Business #Credit Card FAQ
A business credit card is both a convenience and an effective way to track expenses. Cash transactions burden your accountant who is trying to make all of this work for tax purposes.
Whether a business credit card appeals to you for simplicity and convenience or because it provides good record-keeping, there’s still more you need to know. The annual fee for business credit cards can be higher than for personal credit cards.
You might pay as much as $150 a year for cards with more bells and whistles. But if you just need to get credit for basic purchases, look for a card with an “introductory 0% APR.”
That means you pay no interest for a stated period, which can be 6 months up to a year or more. This is great for a new business when so many expenses occur in the first year. It’s like an interest free loan.
The due date on your billing cycle is the absolute last day your payment must be received by the company, not the next day or the day after. Late fees can run as high as $35 or more for each late payment.
If you have a variable rate APR, you’ll find that the credit card company will kick up your interest rate as a further penalty for chronic late payments. Some cards, like American Express, expect that you will pay the balance each month – in full. Know the terms before you choose a credit card to fit your situation.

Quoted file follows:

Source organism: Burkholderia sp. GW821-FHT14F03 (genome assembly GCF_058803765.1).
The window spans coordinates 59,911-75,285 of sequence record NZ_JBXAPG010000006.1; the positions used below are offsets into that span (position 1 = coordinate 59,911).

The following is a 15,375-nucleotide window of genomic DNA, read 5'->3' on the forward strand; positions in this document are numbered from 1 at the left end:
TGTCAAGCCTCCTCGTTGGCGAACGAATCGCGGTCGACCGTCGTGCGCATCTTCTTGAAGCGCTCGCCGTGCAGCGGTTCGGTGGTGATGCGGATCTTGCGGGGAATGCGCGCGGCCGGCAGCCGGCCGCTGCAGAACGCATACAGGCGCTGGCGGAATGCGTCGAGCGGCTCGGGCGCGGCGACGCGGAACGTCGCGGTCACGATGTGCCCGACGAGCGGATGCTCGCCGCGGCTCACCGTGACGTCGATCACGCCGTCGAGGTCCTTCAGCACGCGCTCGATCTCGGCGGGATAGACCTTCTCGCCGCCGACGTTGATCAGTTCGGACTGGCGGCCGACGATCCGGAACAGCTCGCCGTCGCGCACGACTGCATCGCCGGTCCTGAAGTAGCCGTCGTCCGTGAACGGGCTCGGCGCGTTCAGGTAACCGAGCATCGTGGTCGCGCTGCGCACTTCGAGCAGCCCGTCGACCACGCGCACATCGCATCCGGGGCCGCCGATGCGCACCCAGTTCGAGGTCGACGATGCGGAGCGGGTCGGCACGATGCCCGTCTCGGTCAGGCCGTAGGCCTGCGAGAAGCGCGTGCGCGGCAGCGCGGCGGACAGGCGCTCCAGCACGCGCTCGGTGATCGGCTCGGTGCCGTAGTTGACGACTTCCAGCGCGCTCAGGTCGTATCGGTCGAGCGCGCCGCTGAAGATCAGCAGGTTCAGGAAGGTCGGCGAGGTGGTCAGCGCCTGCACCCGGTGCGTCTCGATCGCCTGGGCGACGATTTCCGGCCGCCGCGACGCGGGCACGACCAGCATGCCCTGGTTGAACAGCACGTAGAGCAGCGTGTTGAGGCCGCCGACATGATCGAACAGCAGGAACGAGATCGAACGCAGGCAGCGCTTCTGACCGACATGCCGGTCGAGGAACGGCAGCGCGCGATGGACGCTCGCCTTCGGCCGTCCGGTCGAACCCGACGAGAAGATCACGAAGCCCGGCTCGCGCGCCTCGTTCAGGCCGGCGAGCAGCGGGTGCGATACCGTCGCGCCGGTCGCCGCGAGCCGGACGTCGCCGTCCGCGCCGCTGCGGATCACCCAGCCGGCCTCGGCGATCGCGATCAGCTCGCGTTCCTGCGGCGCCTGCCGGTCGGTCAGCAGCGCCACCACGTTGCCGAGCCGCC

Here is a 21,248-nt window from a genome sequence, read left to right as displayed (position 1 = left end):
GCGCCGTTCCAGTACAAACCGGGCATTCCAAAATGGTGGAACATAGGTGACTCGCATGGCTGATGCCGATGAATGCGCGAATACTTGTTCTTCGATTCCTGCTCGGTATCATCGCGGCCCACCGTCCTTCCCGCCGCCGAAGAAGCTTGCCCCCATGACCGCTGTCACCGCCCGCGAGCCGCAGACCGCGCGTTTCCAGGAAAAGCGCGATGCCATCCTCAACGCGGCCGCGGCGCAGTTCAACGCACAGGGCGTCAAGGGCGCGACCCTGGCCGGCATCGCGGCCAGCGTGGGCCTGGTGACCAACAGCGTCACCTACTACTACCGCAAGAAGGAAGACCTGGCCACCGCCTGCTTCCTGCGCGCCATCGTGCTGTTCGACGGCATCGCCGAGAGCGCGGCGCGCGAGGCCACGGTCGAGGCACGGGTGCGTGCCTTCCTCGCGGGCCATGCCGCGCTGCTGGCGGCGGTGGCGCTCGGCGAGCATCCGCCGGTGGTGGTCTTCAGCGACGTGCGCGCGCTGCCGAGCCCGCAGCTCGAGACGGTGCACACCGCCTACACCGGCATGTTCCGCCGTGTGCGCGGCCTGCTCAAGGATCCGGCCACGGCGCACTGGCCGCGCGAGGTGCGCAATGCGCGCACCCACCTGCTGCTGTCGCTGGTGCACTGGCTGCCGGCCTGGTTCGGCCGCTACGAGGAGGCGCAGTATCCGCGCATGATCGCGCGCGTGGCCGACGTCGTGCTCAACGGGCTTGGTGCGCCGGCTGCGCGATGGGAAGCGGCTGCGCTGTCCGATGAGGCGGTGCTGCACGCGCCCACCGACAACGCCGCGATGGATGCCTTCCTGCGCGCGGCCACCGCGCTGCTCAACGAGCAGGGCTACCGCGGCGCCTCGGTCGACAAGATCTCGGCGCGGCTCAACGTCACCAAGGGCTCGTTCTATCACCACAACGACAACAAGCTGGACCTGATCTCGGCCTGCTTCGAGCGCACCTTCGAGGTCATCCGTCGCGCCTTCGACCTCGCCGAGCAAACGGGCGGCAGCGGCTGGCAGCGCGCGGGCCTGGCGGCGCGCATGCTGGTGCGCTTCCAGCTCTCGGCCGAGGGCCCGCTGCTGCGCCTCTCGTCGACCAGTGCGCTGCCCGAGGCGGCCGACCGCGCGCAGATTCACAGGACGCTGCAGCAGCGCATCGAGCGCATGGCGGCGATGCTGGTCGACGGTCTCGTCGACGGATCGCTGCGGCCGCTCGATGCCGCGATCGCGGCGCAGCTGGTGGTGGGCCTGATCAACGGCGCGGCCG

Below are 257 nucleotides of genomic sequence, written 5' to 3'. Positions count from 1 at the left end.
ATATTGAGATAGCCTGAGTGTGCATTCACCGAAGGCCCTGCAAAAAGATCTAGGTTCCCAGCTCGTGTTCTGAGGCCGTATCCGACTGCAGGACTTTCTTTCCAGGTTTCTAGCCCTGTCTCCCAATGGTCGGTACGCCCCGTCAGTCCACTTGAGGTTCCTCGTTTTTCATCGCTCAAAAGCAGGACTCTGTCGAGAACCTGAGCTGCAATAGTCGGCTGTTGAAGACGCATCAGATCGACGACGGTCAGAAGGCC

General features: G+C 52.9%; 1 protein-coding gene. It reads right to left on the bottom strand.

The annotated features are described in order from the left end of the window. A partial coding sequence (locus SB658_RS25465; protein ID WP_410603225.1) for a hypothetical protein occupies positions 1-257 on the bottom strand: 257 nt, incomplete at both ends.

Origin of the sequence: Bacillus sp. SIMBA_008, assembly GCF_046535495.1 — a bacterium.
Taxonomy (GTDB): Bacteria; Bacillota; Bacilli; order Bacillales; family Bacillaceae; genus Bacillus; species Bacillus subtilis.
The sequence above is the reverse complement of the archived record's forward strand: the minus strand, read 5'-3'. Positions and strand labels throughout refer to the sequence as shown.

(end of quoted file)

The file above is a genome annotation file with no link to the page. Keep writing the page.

The Annual Percentage Rate is the amount of interest you pay on the credit card balance. Choose a fixed rate – not a variable. Not only can the company hike the rate for late payments, but a variable rate can be changed at any time without warning. That’s tough on your budgeting.
If you got stuck with a variable or high rate card that’s getting painfully expensive, look for a new card with a free introductory transfer of balance offer. Moving your debt to the lower rate card saves you money.
Late paying clients put every business in a bind. If you need cash to tide the business over, you can get cash advances immediately from some credit cards. Be careful not to overuse this. Save it for real emergencies. The interest rate on cash advances is usually much higher than it is for purchases.
If you have a problem or need information fast, how can you get it? Is your credit card’s help system limited to web page FAQs, or can you connect with a live person? In shopping for a business credit card, contact the customer service number and see what kind of response you get. You want a credit card company that makes it easy for you to get support online or by telephone – at least a major portion of the business day.
Don’t go overboard applying for a business credit card if you’re operating as a small business entity such as a DBA. The credit will be built under your social security number, so you want to make sure you’re able to effectively manage the debt.